It is questionable whether the Movant suffered any actual injury. The Movant was twice afforded the opportunity to file written comments, which the United States considered. Moreover, as the Movant disregards, and as the United States explained in its Response to Public Comments, the divestitures specified in the Final Judgment do not preclude this Court from evaluating whether entry of the proposed Final Judgment is in the public interest or declining to enter the order if it believes the settlement is unacceptable. (U.S. Response to Public Comments at 4.) As Section IV(A) of the Hold Separate Stipulation and Order further provides, the United States, after reviewing the public comments, also had the right to withdraw its consent to the proposed Final Judgment. (U.S. Response to Public Comments at 4-5.) Consequently, by divesting certain assets and refraining from any action in furtherance of their illegal market allocation agreement, the Defendants assumed the risk that the United States might withdraw its consent and proceed to trial or that this Court might decline to enter the proposed Final Judgment.
Because Article III requires more than a desire to vindicate value interests, the Movant, for these reasons, lacks standing to appeal the Court's public interest determination. Accordingly, his motion for leave to intervene for the purpose of appealing this Court's determination must be denied.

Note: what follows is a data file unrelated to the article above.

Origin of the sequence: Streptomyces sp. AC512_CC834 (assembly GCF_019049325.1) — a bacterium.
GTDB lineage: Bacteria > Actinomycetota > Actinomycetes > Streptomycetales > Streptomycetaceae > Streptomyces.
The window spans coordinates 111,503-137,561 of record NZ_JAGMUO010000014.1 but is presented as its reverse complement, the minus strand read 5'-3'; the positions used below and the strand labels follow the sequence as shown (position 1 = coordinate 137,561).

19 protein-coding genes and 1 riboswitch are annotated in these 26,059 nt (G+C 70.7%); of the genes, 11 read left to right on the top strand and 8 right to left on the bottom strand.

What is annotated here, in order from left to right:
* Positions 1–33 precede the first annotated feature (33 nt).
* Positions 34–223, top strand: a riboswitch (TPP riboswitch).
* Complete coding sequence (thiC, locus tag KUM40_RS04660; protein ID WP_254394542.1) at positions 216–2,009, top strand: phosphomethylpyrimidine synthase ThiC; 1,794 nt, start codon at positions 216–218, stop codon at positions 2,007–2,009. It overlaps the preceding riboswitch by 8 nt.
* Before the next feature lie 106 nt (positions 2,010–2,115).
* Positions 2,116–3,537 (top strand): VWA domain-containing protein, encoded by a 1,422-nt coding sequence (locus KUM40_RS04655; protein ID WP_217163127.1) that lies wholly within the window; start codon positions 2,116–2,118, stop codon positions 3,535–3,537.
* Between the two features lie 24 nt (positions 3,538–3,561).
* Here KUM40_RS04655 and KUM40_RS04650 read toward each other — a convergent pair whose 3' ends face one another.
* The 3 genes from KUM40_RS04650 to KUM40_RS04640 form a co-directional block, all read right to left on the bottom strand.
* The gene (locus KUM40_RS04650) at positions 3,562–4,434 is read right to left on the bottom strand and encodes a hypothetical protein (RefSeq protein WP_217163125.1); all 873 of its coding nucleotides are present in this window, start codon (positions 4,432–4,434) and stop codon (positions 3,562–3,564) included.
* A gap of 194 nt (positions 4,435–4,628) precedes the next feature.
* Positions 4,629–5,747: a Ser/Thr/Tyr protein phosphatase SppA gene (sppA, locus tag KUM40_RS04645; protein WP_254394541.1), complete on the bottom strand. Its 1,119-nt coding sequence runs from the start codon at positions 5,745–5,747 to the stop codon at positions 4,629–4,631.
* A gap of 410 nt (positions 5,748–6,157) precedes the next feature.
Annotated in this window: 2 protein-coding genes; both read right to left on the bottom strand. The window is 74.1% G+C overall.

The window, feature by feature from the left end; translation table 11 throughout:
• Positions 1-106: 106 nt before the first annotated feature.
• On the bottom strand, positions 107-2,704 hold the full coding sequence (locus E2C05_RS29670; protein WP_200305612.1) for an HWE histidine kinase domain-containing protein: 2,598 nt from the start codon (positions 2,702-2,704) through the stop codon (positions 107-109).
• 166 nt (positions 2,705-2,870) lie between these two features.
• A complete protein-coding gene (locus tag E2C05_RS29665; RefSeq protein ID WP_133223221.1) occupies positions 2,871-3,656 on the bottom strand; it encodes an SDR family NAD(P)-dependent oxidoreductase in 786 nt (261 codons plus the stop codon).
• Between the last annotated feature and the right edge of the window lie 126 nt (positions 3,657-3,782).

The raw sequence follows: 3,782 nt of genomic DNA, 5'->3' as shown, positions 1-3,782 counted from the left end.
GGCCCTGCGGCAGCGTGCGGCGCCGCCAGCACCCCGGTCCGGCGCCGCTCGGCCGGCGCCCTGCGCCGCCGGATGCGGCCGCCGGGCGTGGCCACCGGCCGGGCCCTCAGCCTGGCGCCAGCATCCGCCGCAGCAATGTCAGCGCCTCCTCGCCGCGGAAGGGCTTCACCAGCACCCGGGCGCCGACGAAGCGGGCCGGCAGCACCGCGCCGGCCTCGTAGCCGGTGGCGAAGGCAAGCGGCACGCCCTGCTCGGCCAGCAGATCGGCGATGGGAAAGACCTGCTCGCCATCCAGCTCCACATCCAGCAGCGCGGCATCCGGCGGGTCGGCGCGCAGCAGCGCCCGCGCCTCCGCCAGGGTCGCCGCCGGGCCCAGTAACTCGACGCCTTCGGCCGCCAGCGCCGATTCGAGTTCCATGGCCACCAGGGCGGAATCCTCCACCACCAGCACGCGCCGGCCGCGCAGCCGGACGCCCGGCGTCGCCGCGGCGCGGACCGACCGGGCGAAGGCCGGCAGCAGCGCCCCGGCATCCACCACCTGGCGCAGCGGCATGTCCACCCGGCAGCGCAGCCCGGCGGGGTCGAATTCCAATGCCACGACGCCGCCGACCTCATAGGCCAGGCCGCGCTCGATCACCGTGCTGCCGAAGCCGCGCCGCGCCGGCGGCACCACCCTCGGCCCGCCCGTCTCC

B. MOVANT FAILS TO SHOW THAT HE HAS MET THE REQUIREMENTS OF RULE 24(a)
The Movant seeks to intervene in this case as a matter of right. As the Movant concedes, Rule 24(a)(1) of the Federal Rules of Civil Procedure is inapplicable here, as the Tunney Act does not provide an unconditional right for the Movant to intervene. (Movant Mot. at 3.) To intervene under Rule 24(a)(2), the Movant must show that (1) his motion to intervene was timely; (2) he has a substantial, legal interest in the subject matter of the case; (3) his ability to protect that interest may be impaired without intervention; and (4) the parties before the court may not adequately represent his interest. Stupak-Thrall v. Glickman, 226 F.3d 467, 471 (6th Cir. 2000).
The Movant has not established that he has a "substantial legal" interest in the subject matter of this case, namely the Defendants' per se illegal market allocation scheme. Instead, the Movant's interest relates to preserving the status quo during the Tunney Act proceeding. (Movant Mot. at 4-5.) As discussed in Section A above, the Movant has not shown how this interest is substantial or legally protected under the Tunney Act.(2)
C. MOVANT FAILS TO SHOW THAT HE HAS MET THE REQUIREMENTS OF RULE 24(b)